Giants Preparing for Raiders with or Without Eli

 

Fri, Oct. 9, 2009
TOM CANAVAN

 The Associated Press
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EAST RUTHERFORD, N.J. – Not only have the New York Giants been good this year, also call them a little lucky.

With Eli Manning facing the prospect of missing his first start since taking over as starting quarterback in the middle of the 2004 season, look who’s coming to New Jersey to play Tom Coughlin’s unbeaten team.

It’s none other than Al Davis’ hapless Oakland Raiders (1-3), a team whose only victory came against the winless Kansas City Chiefs, and one that has scored nine points in its last two games.

Want to know how bad this team is?

Coughlin started his Wednesday news conference, during which he discusses the upcoming opponent, by saying how great the Raiders’ kicking game was.

It doesn’t say much about the rest of the team, and there really isn’t much to say.

Oakland’s offense is ranked last in the NFL and the defense is 18th overall, which might very well influence whether Manning takes the field with his inflamed heel.

Expect Coughlin to wait until Sunday to decide whether Manning plays.

However, the Giants can probably get by with veteran David Carr while resting Manning for next week’s showdown against the New Orleans Saints.

Halfbacks Brandon Jacobs and Ahmad Bradshaw and an offensive line that will be starting its 37th consecutive game can probably pound the ball against a run defense ranked 26th. That would allow Carr, who has 79 career starts in eight seasons, to be selective throwing.

On the other side of the ball, New York’s top-ranked defense is facing a banged-up Raiders offensive line and a backfield without starting halfback Darren McFadden. That doesn’t bode well for quarterback JaMarcus Russell, who has been shaky at best.

No wonder New York opened as a 15-point favorite in its first home game since the season opener.

“No! No! No!” Giants defensive end Mathias Kiwanuka said when asked if the Manning injury came at a fortuitous time. “You don’t want to look at it like that. That’s retrospect. We’ll do that after the game. You don’t want to overlook a team. We fell into that last year against Cleveland.

“Its not going to happen,” Kiwanuka added. “If they are going to beat us, they are going to have to beat us. We’re not going to go out there and mess up. If a team is going to beat us, they are going to have to earn it.”

Raiders coach Tom Cable, who’s facing possible league suspension for allegedly assaulting one of his assistants, doesn’t expect much dropoff if Manning doesn’t play.

“Look at the production they’re getting out of the receivers and the tight end in the passing game,” Cable said. “It’s a system; the run game, they do what they do. I think whoever is playing, you still have the other 10 pieces around you.”

Giants offensive coordinator Kevin Gilbride said the offense won’t change much if Carr plays.

“As the game unfolds or as if it looks like there are some things that are not going as you planned, then you scale back and you adjust,” Gilbride said. “But we do that if a receiver is not getting open, if the running game is not going as well as it should, if somebody is getting beat in pass protection. But going into it, I would be very disappointed if he doesn’t play well because I think he will.”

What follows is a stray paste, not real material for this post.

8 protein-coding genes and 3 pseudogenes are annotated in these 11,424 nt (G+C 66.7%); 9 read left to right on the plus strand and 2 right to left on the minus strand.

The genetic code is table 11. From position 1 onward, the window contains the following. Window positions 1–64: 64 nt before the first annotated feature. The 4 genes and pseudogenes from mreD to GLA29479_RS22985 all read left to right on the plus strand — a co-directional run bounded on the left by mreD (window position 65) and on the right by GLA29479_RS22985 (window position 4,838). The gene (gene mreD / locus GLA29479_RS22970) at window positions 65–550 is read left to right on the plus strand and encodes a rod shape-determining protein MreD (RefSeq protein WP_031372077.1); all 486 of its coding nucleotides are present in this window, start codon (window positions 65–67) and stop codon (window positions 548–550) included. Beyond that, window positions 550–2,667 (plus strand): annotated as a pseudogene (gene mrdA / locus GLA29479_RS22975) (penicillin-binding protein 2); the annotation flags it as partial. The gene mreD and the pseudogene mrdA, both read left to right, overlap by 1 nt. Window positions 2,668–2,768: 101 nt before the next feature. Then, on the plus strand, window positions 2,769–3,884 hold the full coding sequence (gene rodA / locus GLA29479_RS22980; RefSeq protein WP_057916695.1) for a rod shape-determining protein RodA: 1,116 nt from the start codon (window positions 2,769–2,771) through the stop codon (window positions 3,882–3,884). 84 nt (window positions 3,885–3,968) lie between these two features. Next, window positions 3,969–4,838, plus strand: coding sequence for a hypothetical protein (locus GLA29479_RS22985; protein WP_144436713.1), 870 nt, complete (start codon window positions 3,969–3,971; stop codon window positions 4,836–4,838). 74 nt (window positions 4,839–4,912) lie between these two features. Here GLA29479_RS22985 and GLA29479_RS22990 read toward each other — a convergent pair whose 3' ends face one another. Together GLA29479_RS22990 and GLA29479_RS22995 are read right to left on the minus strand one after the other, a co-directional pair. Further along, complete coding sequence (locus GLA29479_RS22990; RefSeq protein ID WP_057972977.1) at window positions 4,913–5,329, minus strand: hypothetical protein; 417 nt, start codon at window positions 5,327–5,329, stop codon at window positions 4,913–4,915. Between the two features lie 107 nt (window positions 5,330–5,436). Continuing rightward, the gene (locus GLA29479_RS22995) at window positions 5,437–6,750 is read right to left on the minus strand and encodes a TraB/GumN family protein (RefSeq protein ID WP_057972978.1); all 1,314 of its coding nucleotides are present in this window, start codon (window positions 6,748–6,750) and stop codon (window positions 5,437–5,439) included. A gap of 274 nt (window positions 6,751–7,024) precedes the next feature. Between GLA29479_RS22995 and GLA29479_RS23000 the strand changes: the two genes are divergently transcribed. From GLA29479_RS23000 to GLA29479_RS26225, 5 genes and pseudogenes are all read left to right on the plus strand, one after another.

While Manning has said he wants to play, he said he would not go if the team had to limit its game plan or he risked further injury to his plantar fascia, a band of connective tissue that runs along the bottom of the foot and inserts into the heel.

Guard Chris Snee said that it has been a little weird with Manning’s status uncertain.

“Everyone is aware of the situation and knows where he is,” Snee said. “It’s not like he is a missing person or anything. We’re just trying to get comfortable with David.”

The Raiders, who have the speed on offense to break a few big plays, haven’t done it this season. They have scored 42 points, averaging 208.5 yards in total offense and a measly 119.8 yards passing.

Russell is hitting less than 40 percent of his passes, throwing one touchdown and four interceptions.

 

TomCableCable said the problem is more than his quarterback.

“I think it is a number of things,” he said. “We have not been able to run the ball with any kind of consistency. We have not been able to throw the ball with any kind of accuracy or anything like that. So we have to improve, really, in all areas offensively.”

Defensive end Richard Seymour, acquired in a trade with New England, said this isn’t a 1-3 team.

“I don’t think we have put our performance out on the football field,” Seymour said. “I think that is the most disappointing thing because we definitely have talent. But, as we all know, talent alone isn’t going to get the job done.”

The game should have one good matchup, with Raiders All-Pro cornerback Nnamdi Asomugha lining up against Giants receiver Steve Smith, whose 34 receptions are the most in franchise history through the first four games. Smith had a career-high 11 catches for 134 yards and two TDs last week.

The Giants are looking for their first 5-0 start since 1990, the season they won their second Super Bowl.

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~ by Sactown Raider Boosters on October 9, 2009.

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